Tuesday, July 27, 2021

Yet Another DNA Storage Technique

Source
An alternative approach to nucleic acid memory by George D. Dickinson et al from Boise State University describes a fundamentally different way to store and retrieve data using DNA strands as the medium. Will Hughes et al have an accessible summary in DNA ‘Lite-Brite’ is a promising way to archive data for decades or longer:
We and our colleagues have developed a way to store data using pegs and pegboards made out of DNA and retrieving the data with a microscope – a molecular version of the Lite-Brite toy. Our prototype stores information in patterns using DNA strands spaced about 10 nanometers apart.
Below the fold I look at the details of the technique they call digital Nucleic Acid Memory (dNAM).

The traditional way to use DNA as a storage medium is to encode the data in the sequence of bases in a synthesized strand, then use sequencing to retrieve the data. Instead:
dNAM uses advancements in super-resolution microscopy (SRM)15 to access digital data stored in short oligonucleotide strands that are held together for imaging using DNA origami. In dNAM, non-volatile information is digitally encoded into specific combinations of single-stranded DNA, commonly known as staple strands, that can form DNA origami nanostructures when combined with a scaffold strand. When formed into origami, the staple strands are arranged at addressable locations ... that define an indexed matrix of digital information. This site-specific localization of digital information is enabled by designing staple strands with nucleotides that extend from the origami.

Writing

In dNAM, writing their 20 character message "Data is in our DNA!\n" involved encoding it into 15 16-bit fountain code droplets then synthesizing two different types of DNA sequences:
  • Origami: There is one origami for each 16 bits of data to be stored. It forms a 6x8 matrix holding a 4 bit index, the 16 bits of droplet data, 20 bits of parity, 4 bits of checksum, and 4 orientation bits. Each of the 48 cells thus contains a unique, message-specific DNA sequence.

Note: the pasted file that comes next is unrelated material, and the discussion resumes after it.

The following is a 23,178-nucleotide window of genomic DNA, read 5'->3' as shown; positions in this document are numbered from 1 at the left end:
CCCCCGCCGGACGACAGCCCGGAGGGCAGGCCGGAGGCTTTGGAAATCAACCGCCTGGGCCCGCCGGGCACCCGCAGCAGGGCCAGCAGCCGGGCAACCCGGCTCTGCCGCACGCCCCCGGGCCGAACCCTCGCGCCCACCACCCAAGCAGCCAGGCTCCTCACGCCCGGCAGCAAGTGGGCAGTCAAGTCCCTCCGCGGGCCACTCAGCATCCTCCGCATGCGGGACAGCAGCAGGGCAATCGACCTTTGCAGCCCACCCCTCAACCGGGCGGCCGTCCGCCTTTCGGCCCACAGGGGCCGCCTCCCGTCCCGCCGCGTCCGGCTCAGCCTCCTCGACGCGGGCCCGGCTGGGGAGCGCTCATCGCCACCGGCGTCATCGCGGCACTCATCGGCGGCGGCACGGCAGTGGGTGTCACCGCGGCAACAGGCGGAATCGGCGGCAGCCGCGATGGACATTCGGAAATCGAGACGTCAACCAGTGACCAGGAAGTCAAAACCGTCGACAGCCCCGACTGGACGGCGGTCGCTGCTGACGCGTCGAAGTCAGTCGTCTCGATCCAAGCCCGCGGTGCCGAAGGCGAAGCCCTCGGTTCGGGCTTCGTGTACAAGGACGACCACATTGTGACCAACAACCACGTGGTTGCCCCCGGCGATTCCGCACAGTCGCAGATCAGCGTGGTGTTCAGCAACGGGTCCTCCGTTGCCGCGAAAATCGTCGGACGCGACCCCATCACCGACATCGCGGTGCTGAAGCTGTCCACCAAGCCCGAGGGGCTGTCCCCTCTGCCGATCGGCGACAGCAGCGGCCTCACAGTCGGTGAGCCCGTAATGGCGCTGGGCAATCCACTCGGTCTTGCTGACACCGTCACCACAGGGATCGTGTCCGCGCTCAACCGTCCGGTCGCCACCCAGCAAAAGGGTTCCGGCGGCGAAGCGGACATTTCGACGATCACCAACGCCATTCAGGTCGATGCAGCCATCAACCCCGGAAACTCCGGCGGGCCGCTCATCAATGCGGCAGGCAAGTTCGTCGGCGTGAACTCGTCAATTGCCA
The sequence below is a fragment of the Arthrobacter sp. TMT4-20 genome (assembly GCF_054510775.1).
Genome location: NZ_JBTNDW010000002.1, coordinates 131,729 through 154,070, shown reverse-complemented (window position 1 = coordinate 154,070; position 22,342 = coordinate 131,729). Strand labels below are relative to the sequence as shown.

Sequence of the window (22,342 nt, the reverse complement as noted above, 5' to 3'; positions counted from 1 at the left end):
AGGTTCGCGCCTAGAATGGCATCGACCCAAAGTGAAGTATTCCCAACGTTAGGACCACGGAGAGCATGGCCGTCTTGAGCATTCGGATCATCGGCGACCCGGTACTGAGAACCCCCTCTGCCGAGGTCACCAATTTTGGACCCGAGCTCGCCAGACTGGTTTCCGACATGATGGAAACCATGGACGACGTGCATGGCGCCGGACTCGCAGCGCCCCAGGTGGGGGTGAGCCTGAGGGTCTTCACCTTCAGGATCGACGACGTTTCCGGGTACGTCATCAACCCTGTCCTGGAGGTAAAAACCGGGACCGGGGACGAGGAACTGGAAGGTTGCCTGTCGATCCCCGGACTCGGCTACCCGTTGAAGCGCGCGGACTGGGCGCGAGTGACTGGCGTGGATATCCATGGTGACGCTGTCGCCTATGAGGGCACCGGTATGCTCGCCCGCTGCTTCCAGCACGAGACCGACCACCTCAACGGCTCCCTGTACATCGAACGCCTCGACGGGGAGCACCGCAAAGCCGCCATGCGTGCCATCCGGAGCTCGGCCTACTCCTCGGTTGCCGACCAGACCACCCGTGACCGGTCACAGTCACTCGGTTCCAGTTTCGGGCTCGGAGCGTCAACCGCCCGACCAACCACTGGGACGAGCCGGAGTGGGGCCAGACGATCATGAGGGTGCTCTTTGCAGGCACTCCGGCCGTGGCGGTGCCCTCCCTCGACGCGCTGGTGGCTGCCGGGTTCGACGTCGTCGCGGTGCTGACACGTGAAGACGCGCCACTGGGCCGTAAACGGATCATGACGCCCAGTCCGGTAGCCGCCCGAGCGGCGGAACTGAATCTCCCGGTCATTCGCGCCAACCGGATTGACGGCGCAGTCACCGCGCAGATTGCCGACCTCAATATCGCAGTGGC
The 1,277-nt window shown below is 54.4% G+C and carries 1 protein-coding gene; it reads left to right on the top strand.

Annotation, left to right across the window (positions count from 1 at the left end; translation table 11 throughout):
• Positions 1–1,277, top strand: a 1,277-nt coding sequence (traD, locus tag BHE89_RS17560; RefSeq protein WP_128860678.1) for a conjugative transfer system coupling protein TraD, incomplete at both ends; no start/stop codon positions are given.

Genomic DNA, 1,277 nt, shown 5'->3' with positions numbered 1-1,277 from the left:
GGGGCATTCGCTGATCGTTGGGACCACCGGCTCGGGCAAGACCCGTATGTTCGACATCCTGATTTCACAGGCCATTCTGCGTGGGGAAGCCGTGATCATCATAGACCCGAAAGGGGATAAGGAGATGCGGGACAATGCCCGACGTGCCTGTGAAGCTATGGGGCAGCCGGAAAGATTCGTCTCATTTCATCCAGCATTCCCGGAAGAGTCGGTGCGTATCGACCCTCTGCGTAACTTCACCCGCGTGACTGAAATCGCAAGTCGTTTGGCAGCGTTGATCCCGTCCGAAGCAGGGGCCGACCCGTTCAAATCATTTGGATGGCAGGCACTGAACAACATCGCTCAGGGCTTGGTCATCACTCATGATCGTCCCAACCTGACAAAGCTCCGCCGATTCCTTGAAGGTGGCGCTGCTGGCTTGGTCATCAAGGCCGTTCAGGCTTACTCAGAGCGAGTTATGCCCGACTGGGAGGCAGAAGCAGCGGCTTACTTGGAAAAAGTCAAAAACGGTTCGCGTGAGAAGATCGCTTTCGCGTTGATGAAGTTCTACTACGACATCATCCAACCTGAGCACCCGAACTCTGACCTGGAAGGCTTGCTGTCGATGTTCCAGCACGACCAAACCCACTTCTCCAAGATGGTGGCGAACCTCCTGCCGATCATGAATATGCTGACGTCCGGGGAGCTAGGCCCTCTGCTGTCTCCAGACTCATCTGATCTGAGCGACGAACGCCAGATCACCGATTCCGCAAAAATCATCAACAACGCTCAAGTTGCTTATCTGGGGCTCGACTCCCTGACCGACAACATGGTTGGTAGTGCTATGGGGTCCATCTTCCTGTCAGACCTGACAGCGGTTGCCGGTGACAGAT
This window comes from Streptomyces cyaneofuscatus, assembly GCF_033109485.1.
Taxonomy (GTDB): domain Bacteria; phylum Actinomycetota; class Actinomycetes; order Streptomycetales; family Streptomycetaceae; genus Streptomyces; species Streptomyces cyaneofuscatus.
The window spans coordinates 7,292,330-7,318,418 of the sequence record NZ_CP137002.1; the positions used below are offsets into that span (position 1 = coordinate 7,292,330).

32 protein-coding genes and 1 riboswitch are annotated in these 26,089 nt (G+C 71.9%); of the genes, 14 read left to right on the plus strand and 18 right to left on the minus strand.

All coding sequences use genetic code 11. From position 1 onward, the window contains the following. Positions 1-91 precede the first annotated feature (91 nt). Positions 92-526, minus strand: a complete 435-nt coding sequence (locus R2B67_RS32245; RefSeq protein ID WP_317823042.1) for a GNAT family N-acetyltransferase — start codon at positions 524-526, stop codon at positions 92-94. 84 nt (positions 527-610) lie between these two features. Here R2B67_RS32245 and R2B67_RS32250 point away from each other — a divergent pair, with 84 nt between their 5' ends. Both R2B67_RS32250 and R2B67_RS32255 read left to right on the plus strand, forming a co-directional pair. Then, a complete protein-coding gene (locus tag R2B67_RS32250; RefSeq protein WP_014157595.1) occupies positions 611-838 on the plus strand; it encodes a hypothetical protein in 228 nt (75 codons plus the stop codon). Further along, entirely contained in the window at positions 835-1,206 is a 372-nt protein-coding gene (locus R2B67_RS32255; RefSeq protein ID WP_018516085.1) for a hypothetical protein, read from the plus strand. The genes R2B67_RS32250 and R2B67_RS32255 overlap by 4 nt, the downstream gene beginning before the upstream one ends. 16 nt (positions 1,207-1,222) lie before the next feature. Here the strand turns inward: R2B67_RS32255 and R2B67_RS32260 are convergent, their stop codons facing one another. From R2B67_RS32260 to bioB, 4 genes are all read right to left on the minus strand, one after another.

• Staples: There is one staple for each of the 15x48 matrix cells, with one end of the strand matching the matrix cell's sequence, and the other indicating a 0 or a 1 by the presence or absence of a sequence that binds to the flourescent DNA used for reading.
When combined, the staple strands bind to the appropriate cells in the origami, labelling each cell as a 0 or a 1.

Reading

The key difference between dNAM and traditional DNA storage techniques is that dNAM reads data without sequencing the DNA. Instead, it uses optical microscopy to identify each "peg" (staple strand) in each matrix cell as either a 0 or a 1:
The patterns of DNA strands – the pegs – light up when fluorescently labeled DNA bind to them. Because the fluorescent strands are short, they rapidly bind and unbind. This causes them to blink, making it easier to separate one peg from another and read the stored information.
The difficulty in doing so is that the pegs are on a 10 nanometer grid:
Because the DNA pegs are positioned closer than half the wavelength of visible light, we used super-resolution microscopy, which circumvents the diffraction limit of light.
The technique is called "DNA-Points Accumulation for Imaging in Nanoscale Topography (DNA-PAINT)". The process to recover the 20 character message was:
40,000 frames from a single field of view were recorded using DNA-PAINT (~4500 origami identified in 2982 ┬Ám2). The super-resolution images of the hybridized imager strands were then reconstructed from blinking events identified in the recording to map the positions of the data domains on each origami ... Using a custom localization processing algorithm, the signals were translated to a 6 × 8 grid and converted back to a 48-bit binary string — which was passed to the decoding algorithm for error correction, droplet recovery, and message reconstruction ... The process enabled successful recovery of the dNAM encoded message from a single super-resolution recording.

Analysis

The first thing to note is that whereas traditional DNA storage techniques are volumetric, dNAM like hard disk or tape is areal. It will therefore be unable to match the extraordinary data density potentially achievable using the traditional approach. dNAM claims:
After accounting for the bits used by the algorithms, our prototype was able to read data at a density of 330 gigabits per square centimeter.
Current hard disks have an areal density of 1.3Tbit/inch2, or about 200Gbit/cm2, so for a prototype this is good but not revolutionary, The areal density is set by the 10nm grid space, so it may not be possible to greatly reduce it. Hard disk vendors have demonstrated 400Gbit/cm2 and have roadmaps to around 800Gbit/cm2.

dNAM's writing process seems more complex than the traditional approach, so is unlikely to be faster or cheaper. The read process is likely to be both faster and cheaper, because DNA-PAINT images a large number of origami in parallel, whereas sequencing is sequential (duh!). But, as I have written, the big barrier to adoption of DNA storage is the low bandwidth and high cost of writing the data.

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